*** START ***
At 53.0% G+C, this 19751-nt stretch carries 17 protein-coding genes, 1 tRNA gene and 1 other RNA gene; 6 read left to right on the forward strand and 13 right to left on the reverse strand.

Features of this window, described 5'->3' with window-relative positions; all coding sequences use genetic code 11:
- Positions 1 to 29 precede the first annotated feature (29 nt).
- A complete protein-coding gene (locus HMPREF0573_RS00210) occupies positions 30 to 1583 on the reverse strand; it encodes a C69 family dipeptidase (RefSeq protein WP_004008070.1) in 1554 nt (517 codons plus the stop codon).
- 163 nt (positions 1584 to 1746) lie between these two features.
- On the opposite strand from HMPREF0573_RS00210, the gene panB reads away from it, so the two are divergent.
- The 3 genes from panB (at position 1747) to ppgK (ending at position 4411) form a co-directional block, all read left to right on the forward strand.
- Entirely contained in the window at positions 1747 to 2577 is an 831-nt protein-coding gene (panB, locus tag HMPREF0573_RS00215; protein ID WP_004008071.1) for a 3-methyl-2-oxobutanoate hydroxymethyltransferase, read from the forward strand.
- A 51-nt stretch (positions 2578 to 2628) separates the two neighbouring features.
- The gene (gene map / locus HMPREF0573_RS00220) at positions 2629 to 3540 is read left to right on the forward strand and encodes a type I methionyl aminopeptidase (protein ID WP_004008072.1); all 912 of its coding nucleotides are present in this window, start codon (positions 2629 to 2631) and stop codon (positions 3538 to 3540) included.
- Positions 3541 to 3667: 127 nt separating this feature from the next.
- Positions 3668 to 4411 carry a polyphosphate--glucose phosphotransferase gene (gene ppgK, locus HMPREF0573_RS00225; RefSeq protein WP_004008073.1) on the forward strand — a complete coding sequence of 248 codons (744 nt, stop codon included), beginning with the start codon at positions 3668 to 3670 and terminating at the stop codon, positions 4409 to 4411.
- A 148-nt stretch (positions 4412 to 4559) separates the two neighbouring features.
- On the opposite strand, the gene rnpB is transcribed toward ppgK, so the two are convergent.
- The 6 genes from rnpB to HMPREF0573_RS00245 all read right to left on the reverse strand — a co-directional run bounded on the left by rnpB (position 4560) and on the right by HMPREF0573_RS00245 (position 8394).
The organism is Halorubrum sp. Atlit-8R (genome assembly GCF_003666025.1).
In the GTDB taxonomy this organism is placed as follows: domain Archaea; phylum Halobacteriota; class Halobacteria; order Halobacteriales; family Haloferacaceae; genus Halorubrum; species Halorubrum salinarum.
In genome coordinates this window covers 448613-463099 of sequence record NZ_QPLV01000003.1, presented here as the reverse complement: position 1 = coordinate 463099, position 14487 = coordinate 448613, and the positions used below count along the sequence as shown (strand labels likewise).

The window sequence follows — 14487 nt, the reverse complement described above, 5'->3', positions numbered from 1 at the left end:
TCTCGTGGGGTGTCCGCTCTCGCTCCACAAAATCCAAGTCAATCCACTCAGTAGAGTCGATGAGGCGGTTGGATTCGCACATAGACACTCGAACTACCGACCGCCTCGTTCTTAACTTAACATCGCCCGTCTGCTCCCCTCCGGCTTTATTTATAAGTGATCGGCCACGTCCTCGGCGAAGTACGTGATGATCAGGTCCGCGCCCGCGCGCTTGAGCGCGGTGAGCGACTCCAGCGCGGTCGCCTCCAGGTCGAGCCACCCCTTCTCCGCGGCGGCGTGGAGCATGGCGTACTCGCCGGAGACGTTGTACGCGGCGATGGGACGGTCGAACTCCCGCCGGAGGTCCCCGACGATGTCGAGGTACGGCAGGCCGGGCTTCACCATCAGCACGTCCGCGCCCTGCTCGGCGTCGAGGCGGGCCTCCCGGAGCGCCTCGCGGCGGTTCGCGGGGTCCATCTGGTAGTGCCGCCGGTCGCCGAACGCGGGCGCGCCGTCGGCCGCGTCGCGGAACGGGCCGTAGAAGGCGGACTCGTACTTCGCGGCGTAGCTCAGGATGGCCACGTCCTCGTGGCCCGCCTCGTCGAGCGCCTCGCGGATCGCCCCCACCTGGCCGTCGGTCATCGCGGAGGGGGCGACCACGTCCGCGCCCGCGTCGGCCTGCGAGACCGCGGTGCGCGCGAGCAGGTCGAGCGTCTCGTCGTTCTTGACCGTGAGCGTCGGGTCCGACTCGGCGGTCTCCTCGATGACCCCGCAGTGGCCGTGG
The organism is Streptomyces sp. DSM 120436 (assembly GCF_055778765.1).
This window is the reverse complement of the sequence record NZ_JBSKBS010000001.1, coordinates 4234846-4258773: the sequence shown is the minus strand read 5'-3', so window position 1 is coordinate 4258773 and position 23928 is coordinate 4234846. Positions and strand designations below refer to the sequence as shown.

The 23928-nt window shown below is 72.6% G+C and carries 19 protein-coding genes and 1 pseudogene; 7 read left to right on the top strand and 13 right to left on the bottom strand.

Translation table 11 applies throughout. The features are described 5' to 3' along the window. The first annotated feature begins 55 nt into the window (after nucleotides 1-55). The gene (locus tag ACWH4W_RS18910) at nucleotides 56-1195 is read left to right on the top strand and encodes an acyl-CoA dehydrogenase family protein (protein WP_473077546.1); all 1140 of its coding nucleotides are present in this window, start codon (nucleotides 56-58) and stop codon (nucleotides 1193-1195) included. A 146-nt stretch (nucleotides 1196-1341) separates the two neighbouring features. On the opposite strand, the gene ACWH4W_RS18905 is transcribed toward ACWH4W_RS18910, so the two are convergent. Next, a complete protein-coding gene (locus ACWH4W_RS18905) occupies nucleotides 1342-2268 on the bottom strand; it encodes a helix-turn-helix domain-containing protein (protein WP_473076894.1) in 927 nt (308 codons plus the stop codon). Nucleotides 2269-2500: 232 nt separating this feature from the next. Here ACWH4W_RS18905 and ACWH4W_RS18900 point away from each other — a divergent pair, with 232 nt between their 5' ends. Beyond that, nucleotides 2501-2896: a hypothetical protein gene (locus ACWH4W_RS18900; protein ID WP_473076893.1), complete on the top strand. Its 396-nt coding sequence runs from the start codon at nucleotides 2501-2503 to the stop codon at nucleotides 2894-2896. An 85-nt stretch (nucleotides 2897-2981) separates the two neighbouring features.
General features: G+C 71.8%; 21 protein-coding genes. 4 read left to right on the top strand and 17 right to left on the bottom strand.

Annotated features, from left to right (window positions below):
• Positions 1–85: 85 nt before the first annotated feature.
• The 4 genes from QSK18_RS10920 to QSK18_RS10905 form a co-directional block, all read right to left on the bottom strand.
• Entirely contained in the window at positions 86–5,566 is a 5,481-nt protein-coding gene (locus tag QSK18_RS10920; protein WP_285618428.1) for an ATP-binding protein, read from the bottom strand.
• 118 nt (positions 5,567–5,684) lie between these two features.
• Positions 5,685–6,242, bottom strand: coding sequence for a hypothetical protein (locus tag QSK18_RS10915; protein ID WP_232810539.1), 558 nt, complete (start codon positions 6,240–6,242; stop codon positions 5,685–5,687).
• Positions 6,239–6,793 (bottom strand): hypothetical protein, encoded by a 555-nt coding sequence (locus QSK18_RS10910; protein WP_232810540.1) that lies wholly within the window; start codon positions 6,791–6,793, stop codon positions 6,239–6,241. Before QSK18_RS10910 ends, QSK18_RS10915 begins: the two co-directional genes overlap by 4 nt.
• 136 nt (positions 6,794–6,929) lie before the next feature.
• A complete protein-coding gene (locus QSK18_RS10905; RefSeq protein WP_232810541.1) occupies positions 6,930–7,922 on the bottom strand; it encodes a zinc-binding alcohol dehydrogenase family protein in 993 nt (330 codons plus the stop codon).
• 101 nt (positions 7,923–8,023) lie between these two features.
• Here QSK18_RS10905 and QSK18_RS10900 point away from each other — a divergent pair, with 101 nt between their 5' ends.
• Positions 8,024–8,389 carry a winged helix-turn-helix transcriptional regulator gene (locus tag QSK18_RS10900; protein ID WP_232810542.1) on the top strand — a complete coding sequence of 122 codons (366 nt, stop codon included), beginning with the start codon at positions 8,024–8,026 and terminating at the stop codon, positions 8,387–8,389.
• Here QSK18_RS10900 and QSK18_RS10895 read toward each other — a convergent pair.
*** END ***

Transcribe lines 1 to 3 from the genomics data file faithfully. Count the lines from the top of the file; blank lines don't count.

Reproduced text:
At 53.0% G+C, this 19751-nt stretch carries 17 protein-coding genes, 1 tRNA gene and 1 other RNA gene; 6 read left to right on the forward strand and 13 right to left on the reverse strand.

Features of this window, described 5'->3' with window-relative positions; all coding sequences use genetic code 11:
- Positions 1 to 29 precede the first annotated feature (29 nt).